“This program is designed to serve all families, regardless of individual beliefs. Each lesson has been carefully structured so that it is “creation neutral.” This means that if you choose to incorporate a religious perspective into your child’s education, this program will easily allow you to do so, and will not conflict with traditional religious perspectives. However, if you prefer to keep science separate from religion, this program will be perfect for your family as well. There are no references to any religious concepts or belief systems in any of the lessons. Religion is a very personal choice, and I totally respect that. As such, this program leaves it to you as a parent to decide if you want to incorporate religion or not.” 

When you read a statement like this one, directly comparing science and religion, it does not matter what the author’s credentials are. Secular science curriculum does not take religion into account, because science and religion are not the same academic disciplines. The purpose of science is to accurately and adequately explain how the natural and physical world works. When a science author leaves topics out because of issues of faith, the science is not being accurately or adequately taught.

9. Compare the table of contents of traditional textbooks,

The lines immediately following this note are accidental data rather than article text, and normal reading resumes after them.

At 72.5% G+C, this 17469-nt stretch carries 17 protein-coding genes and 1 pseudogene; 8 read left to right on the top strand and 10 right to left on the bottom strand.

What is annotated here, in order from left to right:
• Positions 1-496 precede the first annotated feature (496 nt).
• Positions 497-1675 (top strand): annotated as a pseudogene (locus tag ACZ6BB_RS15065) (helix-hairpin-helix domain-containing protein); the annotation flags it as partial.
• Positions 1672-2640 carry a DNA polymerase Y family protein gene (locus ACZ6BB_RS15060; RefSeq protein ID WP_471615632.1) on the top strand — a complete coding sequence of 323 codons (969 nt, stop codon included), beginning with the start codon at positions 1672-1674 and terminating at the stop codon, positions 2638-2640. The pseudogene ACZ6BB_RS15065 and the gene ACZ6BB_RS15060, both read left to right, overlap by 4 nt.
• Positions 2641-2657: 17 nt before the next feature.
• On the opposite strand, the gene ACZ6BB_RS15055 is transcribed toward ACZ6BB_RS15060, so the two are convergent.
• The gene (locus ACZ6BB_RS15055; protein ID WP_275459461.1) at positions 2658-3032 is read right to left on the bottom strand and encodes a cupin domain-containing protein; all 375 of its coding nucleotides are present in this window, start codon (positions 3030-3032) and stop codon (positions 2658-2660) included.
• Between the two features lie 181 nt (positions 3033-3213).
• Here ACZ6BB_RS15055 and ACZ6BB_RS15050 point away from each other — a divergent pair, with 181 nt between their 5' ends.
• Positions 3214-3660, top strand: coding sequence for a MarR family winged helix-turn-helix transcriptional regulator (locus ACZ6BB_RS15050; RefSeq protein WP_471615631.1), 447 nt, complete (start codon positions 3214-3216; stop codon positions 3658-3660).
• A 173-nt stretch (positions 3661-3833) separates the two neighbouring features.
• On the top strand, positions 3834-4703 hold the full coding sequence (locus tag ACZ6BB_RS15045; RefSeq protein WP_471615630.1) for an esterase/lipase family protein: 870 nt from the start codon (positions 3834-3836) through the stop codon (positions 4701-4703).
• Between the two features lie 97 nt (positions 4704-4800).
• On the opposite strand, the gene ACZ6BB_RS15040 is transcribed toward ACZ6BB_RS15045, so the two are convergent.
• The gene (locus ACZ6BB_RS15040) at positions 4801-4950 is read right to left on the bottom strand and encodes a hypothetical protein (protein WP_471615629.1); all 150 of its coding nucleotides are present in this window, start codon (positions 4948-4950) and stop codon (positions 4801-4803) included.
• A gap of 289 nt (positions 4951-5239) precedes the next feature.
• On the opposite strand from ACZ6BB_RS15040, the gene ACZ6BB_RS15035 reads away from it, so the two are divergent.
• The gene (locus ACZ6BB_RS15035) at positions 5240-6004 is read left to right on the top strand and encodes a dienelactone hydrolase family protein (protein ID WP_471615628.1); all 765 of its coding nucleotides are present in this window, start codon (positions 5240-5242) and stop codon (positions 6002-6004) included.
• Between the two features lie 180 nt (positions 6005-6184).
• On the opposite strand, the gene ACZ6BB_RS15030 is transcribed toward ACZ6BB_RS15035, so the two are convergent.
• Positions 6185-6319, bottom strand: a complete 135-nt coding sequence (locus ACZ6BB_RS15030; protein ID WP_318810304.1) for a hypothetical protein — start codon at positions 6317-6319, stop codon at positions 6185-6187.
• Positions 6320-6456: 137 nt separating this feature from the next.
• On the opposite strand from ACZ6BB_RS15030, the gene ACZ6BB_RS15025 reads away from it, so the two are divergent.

like Holt, for instance, with the table of contents for the homeschool science curriculum. The materials will not align directly, but the same core subjects should be in both.

10. When buying a packaged curriculum from companies who bundle materials from many different authors, you should look over the science separately

using the above methods to determine if the science is secular. Do not just research the science courses in the grade your child is in, look at the material for every year. The curriculum bundler Bookshark (a company that just changed the label on what they used to call their secular line to “faith neutral”), for example, uses Rebecca Keller’s Intelligent Design courses for some of their grade levels. Any curriculum bundler that uses an Intelligent Design course for biology cannot be trusted to provide a secular science curriculum (or even “faith neutral” curriculum) at any grade level

Remember, it isn’t the job of science to support philosophical beliefs. It is the job of science to explain how the natural and physical world works. To have an adequate and accurate understanding of science, it is essential that the science materials used are secular. Contact SEA Homeschoolers with any questions or to get started/ 

* Neutral science materials are not secular. They omit core science topics pandering to a non-secular worldview. You can follow this link to read my article, Why Neutral Science isn’t Neutral.